In the Part 1 of this series, I showed how to turn chessboard recognition into an optimization problem. In Part 2, I discussed different ways of solving this optimization problem, deciding on a custom evolutionary algorithm with tailored mutation operators described in Part 3. In this post, I discuss my solution. A video of the final solution is shown to the right.
Basic SolutionThe last three posts developed the chessboard recognition problem as an optimization problem to be solved by an evolutionary algorithm using specialized mutation operators. So given the score function that assigns a score to possible quadrilaterals as chessboard boundaries, this simple algorithm works as follows. First, a population of 100 quadrilaterals is generated by placing a virtual camera at a random positions around an imaginary chessboard and projecting the chessboard into the camera's frustrum. Then the following steps are repeated one hundred times:
- Each quadrilateral in the population is scored.
- The quadrilateral with the highest score is chosen; for this purpose the best quadrilateral from the last population is included, so that selection is elitist.
- The best quadrilateral is mutated using the tailored mutation operations to generate a new population of 10 quadrilaterals.
An Elitist Island Model
Although the basic solution works well, it sometimes gets stuck. This problem can be alleviated by running the basic algorithm several times in a distributed fashion. So when the chessboard detection system first starts, it runs the basic algorithm eight times in eight separate processes. Then each one of the eight instance of the algorithm returns a proposed solution. These eight solutions are compared using the score function, but with the addition of a score component that checks the color of the different board positions, which is too expensive to check for all 8,000 possible solutions. The best out of these eight solutions is chosen as the current best guess at the chessboard location for one time step. It takes 10-20 seconds to compute this guess.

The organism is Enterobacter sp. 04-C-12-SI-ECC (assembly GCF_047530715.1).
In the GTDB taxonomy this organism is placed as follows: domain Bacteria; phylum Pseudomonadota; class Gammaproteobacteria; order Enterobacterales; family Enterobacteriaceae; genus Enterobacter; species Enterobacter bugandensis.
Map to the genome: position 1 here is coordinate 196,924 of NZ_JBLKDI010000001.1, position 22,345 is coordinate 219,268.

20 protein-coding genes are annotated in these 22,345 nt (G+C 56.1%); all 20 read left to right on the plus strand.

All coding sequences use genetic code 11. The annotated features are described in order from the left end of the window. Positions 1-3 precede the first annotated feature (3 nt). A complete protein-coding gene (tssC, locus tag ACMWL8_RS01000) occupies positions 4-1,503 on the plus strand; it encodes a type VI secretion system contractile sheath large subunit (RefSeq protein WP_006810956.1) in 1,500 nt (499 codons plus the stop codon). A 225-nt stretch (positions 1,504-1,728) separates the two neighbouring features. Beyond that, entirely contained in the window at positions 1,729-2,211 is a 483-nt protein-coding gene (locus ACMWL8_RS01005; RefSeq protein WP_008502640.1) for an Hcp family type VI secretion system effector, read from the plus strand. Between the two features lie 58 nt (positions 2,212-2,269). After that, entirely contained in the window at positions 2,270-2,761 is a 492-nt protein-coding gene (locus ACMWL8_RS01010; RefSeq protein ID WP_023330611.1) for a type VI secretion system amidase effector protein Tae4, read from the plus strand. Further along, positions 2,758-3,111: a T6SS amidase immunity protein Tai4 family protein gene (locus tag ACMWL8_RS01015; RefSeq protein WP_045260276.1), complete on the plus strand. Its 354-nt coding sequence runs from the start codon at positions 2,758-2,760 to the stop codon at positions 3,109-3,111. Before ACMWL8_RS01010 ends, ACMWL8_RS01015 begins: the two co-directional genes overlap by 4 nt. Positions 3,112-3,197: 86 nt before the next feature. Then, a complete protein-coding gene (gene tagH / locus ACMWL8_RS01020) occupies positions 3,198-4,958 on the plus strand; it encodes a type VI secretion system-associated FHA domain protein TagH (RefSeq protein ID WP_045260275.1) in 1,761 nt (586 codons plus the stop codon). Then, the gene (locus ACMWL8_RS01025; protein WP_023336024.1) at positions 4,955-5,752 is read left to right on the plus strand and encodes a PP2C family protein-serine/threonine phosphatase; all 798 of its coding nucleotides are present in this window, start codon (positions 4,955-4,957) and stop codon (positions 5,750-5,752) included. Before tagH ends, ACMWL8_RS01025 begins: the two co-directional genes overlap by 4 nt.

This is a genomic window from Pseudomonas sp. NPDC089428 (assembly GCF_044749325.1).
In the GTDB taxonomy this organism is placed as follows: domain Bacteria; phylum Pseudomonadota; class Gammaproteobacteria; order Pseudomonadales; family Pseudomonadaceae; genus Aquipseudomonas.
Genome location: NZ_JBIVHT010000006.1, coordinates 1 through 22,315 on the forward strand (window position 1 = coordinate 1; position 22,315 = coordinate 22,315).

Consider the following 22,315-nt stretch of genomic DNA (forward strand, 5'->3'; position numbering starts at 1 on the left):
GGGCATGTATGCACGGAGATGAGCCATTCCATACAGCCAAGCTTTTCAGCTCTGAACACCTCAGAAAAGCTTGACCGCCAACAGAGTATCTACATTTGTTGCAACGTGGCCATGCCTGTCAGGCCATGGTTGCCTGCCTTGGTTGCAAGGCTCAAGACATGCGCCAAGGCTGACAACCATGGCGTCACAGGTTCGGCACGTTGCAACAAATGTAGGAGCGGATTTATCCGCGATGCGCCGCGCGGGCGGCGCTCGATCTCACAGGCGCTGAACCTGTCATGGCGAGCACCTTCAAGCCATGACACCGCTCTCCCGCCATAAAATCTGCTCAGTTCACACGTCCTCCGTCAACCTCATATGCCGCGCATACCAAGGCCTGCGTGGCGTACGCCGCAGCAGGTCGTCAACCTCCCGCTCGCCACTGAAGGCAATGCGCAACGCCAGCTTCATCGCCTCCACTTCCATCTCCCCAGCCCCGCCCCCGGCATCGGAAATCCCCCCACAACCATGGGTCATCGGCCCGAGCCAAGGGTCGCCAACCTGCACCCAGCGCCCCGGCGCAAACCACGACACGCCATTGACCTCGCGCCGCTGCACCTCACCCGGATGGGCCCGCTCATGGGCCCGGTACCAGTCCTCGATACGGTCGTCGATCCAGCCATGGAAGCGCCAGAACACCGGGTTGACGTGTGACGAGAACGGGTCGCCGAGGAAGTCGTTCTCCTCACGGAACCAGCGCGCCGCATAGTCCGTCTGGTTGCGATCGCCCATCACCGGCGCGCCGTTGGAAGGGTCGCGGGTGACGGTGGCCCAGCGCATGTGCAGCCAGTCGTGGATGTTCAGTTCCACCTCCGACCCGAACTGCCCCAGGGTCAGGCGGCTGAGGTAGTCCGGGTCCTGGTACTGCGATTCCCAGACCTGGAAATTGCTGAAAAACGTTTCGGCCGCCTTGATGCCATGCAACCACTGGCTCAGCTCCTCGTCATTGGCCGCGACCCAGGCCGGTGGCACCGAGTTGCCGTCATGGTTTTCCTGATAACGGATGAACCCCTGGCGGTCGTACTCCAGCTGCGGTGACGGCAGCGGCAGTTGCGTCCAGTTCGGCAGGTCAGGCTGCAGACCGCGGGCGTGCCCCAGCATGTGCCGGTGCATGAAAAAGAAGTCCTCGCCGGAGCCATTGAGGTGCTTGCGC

Then, for subsequent time steps, four smaller evolutionary algorithms are run. Rather than generating new chessboards from random camera positions, each algorithm is seeded with the initial guess, and generates a new population of ten quadrilaterals just as in Step 3 above. The algorithm is run for just ten more generations, and then the four best quadrilaterals for each evolutionary algorithm are compared again. Once again, the color information is also checked, and the best quadrilateral is published as the current chessboard guess. These smaller evolutionary runs are run in parallel and complete within 250 milliseconds. So after initialization, the entire model runs at 4 Hz, publishing four successive guesses at the chessboard per second.
An algorithm of this form is called an island model. Each distributed evolutionary algorithm is called an island, and when information travels between islands it is called migration. Island models can be very effective because they maintain some diversity across all islands while allowing a focused search on each island. In this case, our island model is elitist, because when the islands exchange information, it wipes out the past entirely.
Adapting to Change
One of the nice things about an evolutionary algorithm is that it adapts easily to change. If the board is moved while the board detector is running, it only takes a few cycles (5-10 seconds) for the best chessboard guess to adapt to the new reality. While this latency is not fast enough to allow the robot to move its eyes while tracking the board, it is good enough to adjust reasonably if someone accidentally (or intentionally) bumps into the board.
Also, in order to promote stability when the board does not change, it makes sense to keep old detected intersection points, since the lines and intersections detected at each frame may vary. In my approach, old intersection points are rolled off every 5 frames. This is enough to make the board detection robust, for example when an hand is placed between the camera and the board. You can see an example of this in the video above.
The overall solution is very robust and relatively fast. The image to the right shows what a converged example looks like, and the video above shows how the detection adjusts when the board is obscured or moved.